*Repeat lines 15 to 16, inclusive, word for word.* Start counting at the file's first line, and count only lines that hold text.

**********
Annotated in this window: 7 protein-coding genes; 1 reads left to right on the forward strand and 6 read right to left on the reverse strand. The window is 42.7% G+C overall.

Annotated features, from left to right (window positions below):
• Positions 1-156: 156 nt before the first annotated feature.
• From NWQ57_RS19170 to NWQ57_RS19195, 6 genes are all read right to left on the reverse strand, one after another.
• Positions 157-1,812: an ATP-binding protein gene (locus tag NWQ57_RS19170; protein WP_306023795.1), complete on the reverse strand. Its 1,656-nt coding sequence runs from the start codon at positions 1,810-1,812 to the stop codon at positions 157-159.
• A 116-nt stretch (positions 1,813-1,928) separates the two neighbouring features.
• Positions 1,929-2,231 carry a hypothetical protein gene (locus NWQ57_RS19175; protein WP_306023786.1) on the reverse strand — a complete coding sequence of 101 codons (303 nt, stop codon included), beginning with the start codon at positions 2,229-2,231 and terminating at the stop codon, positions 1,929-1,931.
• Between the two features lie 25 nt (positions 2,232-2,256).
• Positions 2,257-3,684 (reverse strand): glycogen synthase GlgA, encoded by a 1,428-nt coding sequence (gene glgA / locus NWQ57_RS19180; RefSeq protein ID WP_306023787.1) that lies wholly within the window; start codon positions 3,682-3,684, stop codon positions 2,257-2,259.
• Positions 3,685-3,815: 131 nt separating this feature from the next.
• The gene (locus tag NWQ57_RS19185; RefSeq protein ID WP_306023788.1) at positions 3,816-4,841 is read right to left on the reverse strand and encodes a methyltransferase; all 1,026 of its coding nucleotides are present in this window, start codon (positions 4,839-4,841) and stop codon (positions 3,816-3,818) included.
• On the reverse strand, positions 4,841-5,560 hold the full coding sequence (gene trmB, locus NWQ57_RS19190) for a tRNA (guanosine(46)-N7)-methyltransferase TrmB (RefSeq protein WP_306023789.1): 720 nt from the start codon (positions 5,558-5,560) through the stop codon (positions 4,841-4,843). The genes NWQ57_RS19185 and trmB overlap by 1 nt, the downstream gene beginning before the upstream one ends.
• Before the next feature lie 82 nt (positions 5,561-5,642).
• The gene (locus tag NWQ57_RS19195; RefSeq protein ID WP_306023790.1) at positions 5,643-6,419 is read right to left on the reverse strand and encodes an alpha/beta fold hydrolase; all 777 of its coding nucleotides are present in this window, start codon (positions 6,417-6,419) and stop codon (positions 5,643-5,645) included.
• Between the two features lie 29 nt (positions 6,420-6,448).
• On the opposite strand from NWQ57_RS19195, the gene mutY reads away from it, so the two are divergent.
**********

• Between the two features lie 29 nt (positions 6,420-6,448).
• On the opposite strand from NWQ57_RS19195, the gene mutY reads away from it, so the two are divergent.